England’s forests provide wood that is part of our everyday lives.
We supply nearly half of all homegrown timber in England, selling around 1.4 million tonnes per year.
Find out how the trees we grow end up in your home.
Beautiful, strong and renewable; wood is an extraordinary natural material with endless uses. Wood products can have a long life and are often reused or recycled again and again. When we harvest trees for wood, we plant more to ensure the forest’s lifecycle continues.
Growing and using wood helps to tackle the climate crisis. As trees grow, they remove carbon dioxide from the air and convert it to wood. For every one cubic metre of wood grown, roughly one tonne of carbon dioxide is taken out of the atmosphere by the tree.
Timber is also a low-carbon alternative to materials such as plastic, concrete and steel. These materials require lots of energy to be produced, emitting carbon dioxide when they are made. However, timber production and processing is highly energy efficient.
Timber is classed as either softwood or hardwood, depending on the type of tree the timber comes from. Timber from hardwoods tends to be more dense than softwoods, though there are exceptions.
Softwoods come from coniferous trees such as pine, fir, spruce and larch. These trees take around 40 years to grow before they are ready to harvest.
Hardwoods come from broadleaved trees such as oak, ash and beech. These trees take much longer to grow, up to 150 years before they are ready to harvest.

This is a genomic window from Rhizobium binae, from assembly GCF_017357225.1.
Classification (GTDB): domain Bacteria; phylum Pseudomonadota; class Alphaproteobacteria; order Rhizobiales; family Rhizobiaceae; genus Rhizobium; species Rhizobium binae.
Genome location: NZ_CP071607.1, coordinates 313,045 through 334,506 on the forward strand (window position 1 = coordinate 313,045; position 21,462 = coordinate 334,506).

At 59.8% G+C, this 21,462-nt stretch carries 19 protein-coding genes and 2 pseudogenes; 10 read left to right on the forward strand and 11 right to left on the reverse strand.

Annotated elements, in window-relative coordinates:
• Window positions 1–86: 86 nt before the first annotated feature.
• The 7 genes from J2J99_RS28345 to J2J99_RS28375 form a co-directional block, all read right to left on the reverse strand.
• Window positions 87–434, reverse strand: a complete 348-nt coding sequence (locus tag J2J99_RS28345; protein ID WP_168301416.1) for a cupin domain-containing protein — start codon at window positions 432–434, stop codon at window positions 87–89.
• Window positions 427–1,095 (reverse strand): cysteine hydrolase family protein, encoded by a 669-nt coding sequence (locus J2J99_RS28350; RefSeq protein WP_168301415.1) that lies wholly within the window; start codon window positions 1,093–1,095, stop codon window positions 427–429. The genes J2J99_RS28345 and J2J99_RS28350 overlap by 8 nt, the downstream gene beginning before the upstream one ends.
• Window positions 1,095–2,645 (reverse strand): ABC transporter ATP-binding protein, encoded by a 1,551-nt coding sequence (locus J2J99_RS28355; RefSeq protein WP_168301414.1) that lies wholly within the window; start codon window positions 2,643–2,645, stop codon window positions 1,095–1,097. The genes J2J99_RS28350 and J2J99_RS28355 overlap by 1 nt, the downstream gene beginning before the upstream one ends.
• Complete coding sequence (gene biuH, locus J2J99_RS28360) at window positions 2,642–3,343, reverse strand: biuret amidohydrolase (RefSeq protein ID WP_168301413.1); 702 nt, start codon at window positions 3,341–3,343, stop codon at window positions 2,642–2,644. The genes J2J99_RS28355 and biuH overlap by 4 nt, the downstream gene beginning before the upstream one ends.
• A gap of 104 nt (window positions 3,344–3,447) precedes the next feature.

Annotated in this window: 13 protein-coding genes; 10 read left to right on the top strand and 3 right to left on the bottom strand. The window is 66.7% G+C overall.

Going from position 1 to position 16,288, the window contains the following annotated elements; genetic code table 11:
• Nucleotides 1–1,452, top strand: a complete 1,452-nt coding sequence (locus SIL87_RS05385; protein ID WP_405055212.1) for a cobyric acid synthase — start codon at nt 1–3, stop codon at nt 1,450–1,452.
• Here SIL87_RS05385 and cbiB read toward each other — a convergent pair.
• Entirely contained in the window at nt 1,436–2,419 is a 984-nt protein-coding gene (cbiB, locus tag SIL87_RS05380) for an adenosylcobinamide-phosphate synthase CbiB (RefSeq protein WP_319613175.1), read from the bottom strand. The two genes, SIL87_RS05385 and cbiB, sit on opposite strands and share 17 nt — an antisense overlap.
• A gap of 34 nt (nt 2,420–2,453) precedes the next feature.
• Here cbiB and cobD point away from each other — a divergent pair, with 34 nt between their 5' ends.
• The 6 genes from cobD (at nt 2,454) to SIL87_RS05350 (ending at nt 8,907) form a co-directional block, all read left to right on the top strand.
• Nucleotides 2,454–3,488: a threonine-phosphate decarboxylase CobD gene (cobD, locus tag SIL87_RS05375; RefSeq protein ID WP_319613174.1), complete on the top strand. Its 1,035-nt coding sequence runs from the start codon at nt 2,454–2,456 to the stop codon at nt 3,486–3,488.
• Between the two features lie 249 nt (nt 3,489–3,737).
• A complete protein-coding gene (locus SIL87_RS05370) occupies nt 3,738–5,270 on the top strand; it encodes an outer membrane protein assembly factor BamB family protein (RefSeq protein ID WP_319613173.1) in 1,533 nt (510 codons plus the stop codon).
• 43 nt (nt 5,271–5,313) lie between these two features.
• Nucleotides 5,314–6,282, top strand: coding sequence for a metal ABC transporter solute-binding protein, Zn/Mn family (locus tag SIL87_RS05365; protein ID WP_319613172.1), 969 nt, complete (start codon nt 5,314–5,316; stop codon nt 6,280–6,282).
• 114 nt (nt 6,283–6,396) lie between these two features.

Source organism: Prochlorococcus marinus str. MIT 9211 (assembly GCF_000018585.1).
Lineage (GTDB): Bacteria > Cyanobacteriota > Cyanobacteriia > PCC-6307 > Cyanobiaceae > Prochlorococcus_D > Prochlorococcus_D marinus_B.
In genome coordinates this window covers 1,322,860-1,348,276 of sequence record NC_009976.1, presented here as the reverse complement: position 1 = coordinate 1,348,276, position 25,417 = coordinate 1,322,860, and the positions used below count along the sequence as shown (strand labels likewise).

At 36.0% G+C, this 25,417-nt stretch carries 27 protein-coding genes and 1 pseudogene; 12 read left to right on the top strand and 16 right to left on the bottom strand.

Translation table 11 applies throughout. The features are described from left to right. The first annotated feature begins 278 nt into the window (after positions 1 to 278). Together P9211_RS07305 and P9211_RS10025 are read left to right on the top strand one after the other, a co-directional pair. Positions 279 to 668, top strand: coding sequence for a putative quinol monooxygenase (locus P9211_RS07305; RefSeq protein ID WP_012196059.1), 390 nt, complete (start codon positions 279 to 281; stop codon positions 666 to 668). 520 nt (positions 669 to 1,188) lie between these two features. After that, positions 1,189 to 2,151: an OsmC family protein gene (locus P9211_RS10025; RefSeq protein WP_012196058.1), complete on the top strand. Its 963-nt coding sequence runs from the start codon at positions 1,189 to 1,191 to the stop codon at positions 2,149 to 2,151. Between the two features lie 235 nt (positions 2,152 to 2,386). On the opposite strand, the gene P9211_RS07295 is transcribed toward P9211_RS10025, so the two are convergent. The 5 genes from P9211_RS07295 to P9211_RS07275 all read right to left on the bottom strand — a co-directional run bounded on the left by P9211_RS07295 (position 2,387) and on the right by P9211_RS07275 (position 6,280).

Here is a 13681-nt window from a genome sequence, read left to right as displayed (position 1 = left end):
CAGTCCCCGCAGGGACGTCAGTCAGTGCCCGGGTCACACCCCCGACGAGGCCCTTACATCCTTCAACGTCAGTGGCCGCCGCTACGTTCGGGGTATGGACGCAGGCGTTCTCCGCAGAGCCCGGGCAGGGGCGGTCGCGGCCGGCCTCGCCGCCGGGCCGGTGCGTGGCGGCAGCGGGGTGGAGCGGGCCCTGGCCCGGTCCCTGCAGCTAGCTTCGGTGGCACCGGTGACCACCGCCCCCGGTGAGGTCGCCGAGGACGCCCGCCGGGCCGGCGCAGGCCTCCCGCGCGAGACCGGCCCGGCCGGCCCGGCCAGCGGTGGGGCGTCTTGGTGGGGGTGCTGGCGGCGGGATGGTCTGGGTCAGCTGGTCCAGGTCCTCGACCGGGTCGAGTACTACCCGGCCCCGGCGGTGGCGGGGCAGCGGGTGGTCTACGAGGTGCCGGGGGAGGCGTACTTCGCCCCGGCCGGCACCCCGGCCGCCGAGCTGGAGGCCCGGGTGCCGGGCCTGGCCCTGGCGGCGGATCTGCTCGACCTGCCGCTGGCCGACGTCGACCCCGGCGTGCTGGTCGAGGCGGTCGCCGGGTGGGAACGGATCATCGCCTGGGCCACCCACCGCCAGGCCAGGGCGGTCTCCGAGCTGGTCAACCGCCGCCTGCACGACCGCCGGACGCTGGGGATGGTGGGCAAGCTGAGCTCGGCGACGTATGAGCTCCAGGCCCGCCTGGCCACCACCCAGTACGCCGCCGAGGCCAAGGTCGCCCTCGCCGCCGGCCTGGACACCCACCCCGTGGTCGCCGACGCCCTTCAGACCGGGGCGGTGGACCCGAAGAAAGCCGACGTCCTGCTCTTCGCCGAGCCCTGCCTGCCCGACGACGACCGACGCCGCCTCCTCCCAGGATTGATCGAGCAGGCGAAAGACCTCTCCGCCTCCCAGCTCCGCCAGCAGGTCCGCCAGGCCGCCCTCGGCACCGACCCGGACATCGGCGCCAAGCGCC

Every part of a tree can be used to make different products at the sawmill. The parts we leave behind rot down to create soils that feed the next generation of forests.
The trunk of the tree is sawn into pieces to make beams, planks and boards. These are used in construction work, such as timber framed buildings, fencing and floorboards, in furniture or made into pallets.
Branches, tops of trees and smaller trees can be used as wooden posts, or are chipped and pressed to make manufactured boards. These boards are used for flooring, roofing, partitions and flat-pack furniture. This wood can also be pulped to make paper and cardboard and made into anything from newspapers, books, packaging, stationery, wallpaper, kitchen towel or toilet paper.
Bark and other parts left over are used as woodfuel, chippings for playgrounds and mulch for gardens. Even the sawdust and wood shavings, by-products from the sawmill, are also put to use as animal bedding or pressed into wood pellets for fuel to make sure nothing is wasted.
Harvesting wood is good for forests. It ensures they are well looked after and increases their value to society. We manage our forests to balance the benefits they offer by providing habitats for wildlife to thrive and spaces for people to enjoy.
Well-managed forests can last forever. We monitor them to spot early signs of disease or damage and take action to make sure our forests are healthy.
We put sustainability at the heart of what we do. We achieve the UK Woodland Assurance Standard (UKWAS) and are the largest supplier of homegrown Programme for the Endorsement of Forest Certification and Forest Stewardship Council® certified timber in England. Our government were the first in the world to get all public forests FSC®-certified, earning us the WWF’s highest environmental award 'Gift to the Earth'.
When you're shopping for wood and paper products, always make sure to look for the FSC® or PEFC logos to know they come from forests, like ours, that are managed sustainably for the future.